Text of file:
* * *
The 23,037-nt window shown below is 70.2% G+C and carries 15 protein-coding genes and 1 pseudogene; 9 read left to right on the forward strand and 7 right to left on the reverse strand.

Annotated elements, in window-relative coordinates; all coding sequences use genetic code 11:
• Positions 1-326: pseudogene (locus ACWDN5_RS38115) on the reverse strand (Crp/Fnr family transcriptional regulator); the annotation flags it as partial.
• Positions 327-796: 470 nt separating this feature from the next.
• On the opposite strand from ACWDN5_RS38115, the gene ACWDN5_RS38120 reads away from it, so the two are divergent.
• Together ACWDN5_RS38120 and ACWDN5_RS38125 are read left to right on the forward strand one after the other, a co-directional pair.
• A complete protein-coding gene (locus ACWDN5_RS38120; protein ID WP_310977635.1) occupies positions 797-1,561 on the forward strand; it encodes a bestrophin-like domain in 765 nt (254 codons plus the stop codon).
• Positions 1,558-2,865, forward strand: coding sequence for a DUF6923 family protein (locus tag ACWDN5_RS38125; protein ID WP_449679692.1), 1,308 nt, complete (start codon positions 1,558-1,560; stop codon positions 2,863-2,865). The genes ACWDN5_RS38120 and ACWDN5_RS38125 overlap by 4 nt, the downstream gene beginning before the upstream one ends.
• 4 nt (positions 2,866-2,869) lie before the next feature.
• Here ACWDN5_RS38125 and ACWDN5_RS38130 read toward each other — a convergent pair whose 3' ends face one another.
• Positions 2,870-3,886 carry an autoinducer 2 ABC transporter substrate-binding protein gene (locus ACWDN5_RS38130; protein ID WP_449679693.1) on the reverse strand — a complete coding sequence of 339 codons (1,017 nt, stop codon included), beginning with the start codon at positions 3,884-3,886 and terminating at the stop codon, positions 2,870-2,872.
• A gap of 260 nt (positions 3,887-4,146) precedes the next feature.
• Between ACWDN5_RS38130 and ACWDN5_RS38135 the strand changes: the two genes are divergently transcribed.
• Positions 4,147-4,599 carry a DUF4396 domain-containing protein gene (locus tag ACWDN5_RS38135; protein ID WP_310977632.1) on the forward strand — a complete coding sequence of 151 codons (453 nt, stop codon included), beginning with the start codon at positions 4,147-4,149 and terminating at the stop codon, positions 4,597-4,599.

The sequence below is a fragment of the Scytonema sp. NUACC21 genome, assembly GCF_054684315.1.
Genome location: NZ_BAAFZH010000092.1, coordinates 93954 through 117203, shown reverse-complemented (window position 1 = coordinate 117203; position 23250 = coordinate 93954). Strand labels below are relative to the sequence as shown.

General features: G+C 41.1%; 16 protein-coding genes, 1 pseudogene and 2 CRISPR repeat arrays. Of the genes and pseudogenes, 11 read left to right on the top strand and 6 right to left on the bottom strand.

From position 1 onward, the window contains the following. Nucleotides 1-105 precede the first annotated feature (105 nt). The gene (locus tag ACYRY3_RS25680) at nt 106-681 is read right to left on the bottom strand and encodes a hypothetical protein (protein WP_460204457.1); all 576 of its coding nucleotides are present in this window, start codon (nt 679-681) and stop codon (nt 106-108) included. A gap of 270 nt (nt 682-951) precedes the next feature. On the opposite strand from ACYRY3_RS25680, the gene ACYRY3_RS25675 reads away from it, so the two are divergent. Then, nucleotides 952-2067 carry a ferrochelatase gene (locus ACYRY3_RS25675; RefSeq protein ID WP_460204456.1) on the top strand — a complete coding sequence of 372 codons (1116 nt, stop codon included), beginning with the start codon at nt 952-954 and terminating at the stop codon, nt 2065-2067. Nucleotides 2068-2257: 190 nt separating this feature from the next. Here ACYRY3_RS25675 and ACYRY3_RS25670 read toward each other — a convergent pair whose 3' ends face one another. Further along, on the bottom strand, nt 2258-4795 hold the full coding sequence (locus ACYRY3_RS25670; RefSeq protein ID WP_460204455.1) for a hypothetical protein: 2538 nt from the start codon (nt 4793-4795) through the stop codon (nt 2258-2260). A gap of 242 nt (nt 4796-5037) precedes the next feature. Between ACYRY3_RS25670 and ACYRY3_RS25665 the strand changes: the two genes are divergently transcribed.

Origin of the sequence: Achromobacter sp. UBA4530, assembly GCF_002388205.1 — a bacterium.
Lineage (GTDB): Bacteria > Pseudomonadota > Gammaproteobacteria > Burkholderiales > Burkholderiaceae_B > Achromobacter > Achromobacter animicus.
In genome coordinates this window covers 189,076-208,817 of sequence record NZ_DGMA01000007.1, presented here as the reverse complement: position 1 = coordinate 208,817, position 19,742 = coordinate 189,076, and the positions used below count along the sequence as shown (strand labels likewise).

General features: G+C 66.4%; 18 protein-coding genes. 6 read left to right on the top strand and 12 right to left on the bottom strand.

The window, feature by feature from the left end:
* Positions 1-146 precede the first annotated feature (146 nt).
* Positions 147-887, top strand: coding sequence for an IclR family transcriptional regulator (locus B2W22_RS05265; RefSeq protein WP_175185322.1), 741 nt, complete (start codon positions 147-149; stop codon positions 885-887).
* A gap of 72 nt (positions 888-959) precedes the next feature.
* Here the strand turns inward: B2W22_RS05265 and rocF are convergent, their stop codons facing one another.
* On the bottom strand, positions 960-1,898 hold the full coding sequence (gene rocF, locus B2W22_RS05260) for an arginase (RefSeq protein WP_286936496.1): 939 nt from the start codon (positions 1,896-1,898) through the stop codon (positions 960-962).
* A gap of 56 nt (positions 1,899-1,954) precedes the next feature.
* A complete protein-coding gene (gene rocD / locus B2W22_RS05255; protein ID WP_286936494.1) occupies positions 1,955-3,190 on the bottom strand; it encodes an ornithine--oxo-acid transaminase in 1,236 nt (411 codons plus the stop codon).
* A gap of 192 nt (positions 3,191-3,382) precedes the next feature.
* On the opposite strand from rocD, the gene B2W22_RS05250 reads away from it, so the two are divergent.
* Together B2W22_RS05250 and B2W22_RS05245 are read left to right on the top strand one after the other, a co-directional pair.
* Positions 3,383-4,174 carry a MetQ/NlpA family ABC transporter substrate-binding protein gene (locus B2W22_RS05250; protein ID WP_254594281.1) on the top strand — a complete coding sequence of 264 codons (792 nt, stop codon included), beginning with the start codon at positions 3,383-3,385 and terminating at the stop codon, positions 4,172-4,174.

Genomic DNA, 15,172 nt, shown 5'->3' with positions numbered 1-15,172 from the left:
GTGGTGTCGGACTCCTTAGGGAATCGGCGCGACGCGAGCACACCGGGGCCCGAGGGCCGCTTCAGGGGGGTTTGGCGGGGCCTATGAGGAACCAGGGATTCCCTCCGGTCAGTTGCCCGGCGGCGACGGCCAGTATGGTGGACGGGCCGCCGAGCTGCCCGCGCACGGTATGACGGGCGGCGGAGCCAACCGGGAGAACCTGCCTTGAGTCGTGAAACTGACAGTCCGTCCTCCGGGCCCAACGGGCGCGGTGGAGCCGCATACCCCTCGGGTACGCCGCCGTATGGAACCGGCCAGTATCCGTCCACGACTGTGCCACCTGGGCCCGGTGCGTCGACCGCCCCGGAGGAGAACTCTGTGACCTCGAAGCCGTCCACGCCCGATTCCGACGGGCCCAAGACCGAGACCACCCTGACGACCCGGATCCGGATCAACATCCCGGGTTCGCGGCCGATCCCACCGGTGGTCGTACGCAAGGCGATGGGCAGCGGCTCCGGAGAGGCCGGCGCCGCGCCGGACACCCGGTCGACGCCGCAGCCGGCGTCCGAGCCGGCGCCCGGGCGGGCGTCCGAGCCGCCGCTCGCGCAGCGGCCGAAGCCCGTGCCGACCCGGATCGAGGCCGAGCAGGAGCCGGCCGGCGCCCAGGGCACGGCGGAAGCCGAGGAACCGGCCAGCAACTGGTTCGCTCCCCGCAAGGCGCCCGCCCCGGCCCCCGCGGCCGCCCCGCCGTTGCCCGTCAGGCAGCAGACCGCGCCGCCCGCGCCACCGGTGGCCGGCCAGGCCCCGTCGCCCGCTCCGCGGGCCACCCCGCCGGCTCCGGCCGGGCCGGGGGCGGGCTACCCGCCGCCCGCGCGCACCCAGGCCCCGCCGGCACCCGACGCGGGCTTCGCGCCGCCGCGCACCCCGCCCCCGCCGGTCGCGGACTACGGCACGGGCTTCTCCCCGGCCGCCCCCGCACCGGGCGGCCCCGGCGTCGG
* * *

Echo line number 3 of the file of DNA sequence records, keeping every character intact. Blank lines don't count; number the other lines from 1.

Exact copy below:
• Positions 1-326: pseudogene (locus ACWDN5_RS38115) on the reverse strand (Crp/Fnr family transcriptional regulator); the annotation flags it as partial.